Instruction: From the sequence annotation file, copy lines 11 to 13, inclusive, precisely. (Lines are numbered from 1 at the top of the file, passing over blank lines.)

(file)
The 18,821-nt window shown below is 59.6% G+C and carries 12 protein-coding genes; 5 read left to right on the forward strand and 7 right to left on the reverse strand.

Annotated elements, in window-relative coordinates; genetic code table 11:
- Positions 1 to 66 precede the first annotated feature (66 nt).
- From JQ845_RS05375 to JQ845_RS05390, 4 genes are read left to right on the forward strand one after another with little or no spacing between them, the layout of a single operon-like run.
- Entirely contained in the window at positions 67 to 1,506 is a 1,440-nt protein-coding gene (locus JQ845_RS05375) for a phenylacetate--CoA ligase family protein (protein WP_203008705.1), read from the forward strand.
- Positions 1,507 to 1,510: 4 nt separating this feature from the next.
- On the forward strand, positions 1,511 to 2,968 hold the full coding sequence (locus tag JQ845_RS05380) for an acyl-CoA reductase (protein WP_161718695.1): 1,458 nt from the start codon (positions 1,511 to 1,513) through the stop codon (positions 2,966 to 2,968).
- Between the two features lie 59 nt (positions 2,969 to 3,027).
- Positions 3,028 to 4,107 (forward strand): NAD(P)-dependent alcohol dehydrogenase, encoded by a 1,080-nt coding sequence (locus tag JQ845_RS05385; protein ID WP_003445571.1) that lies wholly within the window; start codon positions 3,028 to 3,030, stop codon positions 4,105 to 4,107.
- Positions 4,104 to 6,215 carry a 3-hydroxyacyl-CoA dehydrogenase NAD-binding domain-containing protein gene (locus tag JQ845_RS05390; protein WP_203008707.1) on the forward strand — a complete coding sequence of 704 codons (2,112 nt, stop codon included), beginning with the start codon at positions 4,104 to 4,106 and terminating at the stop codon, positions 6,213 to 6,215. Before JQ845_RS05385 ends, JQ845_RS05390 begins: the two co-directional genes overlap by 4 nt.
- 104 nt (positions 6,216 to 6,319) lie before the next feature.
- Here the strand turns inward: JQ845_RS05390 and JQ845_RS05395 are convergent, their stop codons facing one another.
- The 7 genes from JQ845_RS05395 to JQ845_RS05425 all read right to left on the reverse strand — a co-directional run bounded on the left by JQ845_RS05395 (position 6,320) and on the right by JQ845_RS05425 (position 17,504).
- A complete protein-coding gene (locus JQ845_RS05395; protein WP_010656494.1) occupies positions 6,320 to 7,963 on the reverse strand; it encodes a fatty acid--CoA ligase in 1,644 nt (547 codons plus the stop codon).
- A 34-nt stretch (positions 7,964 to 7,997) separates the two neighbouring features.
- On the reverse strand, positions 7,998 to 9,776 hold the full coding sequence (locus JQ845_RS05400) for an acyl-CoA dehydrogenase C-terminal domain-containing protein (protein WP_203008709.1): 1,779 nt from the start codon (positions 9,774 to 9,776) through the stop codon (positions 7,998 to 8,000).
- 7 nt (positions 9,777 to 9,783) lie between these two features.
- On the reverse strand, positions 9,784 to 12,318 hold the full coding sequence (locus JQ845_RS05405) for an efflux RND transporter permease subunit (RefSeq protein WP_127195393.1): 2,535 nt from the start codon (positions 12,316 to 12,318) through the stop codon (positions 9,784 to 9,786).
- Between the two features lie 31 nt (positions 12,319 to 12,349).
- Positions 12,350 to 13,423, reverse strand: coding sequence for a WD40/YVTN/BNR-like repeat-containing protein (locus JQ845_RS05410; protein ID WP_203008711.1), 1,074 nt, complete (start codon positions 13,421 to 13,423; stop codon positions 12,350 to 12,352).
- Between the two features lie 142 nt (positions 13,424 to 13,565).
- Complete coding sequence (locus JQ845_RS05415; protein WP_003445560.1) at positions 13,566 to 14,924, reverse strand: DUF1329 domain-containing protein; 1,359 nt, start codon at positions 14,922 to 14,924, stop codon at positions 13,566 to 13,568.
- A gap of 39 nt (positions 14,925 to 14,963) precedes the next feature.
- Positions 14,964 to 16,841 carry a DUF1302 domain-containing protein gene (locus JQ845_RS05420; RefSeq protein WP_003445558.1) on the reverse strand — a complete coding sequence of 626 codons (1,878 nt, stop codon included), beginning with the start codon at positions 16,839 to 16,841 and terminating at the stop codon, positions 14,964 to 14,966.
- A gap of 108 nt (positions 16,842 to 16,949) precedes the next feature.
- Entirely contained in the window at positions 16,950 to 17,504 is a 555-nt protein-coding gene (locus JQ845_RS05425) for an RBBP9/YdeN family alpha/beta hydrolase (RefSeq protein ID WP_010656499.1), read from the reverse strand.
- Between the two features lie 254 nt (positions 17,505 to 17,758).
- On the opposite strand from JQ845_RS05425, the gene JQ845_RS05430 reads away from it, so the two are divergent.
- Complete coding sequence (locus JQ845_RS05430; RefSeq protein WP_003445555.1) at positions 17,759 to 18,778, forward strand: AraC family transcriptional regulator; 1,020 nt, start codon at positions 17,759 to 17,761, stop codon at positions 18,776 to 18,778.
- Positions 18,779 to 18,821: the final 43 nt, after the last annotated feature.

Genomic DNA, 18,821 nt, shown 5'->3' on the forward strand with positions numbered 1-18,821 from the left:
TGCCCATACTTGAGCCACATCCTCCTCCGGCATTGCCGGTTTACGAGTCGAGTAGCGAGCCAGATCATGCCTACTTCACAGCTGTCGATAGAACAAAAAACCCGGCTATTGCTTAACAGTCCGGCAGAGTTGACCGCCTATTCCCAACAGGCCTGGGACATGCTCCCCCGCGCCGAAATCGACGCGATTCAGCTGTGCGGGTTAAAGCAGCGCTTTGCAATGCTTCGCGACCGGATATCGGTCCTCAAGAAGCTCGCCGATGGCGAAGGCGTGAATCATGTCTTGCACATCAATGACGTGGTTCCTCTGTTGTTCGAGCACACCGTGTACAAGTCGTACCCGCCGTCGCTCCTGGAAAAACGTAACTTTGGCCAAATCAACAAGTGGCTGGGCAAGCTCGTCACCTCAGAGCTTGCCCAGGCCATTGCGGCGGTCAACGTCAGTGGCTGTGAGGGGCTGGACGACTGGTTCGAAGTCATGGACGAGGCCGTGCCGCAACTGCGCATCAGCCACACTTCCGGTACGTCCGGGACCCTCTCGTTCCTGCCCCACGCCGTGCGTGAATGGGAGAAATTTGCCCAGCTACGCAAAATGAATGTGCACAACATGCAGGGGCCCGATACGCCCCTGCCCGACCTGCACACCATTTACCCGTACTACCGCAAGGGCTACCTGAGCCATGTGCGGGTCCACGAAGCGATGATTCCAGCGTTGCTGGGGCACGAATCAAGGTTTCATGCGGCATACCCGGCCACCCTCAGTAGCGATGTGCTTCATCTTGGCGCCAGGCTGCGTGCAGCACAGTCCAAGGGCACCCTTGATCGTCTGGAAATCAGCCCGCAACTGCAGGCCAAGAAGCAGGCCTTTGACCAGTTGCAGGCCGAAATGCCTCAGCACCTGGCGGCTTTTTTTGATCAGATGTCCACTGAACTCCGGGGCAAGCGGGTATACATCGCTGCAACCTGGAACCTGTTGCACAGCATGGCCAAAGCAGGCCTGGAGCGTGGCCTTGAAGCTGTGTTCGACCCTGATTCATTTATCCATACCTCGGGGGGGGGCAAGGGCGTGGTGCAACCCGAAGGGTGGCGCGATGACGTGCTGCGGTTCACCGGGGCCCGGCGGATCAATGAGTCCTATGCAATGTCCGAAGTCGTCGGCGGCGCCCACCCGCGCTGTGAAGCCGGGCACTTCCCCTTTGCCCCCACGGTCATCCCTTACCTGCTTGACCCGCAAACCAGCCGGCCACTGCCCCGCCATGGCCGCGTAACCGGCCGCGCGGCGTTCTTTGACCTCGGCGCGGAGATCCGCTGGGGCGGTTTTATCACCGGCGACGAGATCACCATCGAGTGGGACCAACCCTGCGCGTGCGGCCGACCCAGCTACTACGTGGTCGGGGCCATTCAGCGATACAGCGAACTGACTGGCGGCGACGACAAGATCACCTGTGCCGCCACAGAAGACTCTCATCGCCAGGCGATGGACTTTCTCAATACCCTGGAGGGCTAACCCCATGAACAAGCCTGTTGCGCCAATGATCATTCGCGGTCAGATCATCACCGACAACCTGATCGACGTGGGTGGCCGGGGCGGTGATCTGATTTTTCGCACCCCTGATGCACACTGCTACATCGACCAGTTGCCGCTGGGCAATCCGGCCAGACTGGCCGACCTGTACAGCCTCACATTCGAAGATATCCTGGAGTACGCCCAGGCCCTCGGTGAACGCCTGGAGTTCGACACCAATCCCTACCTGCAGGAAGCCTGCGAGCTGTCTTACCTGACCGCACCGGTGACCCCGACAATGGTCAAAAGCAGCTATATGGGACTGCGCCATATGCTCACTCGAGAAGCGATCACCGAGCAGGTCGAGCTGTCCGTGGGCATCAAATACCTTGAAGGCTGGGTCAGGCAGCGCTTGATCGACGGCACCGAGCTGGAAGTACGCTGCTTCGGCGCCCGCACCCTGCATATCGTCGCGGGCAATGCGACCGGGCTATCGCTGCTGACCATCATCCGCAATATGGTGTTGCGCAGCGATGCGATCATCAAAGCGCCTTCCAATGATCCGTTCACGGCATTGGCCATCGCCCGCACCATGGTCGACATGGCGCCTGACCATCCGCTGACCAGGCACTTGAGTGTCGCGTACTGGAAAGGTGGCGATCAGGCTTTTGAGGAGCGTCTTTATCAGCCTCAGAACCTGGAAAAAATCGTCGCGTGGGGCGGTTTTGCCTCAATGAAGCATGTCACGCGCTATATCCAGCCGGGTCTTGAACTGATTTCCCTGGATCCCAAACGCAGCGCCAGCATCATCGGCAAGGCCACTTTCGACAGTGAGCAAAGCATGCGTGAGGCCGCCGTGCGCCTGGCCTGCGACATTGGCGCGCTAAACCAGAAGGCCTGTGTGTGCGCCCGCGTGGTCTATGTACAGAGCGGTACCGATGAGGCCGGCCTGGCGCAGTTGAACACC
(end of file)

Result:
- 104 nt (positions 6,216 to 6,319) lie before the next feature.
- Here the strand turns inward: JQ845_RS05390 and JQ845_RS05395 are convergent, their stop codons facing one another.
- The 7 genes from JQ845_RS05395 to JQ845_RS05425 all read right to left on the reverse strand — a co-directional run bounded on the left by JQ845_RS05395 (position 6,320) and on the right by JQ845_RS05425 (position 17,504).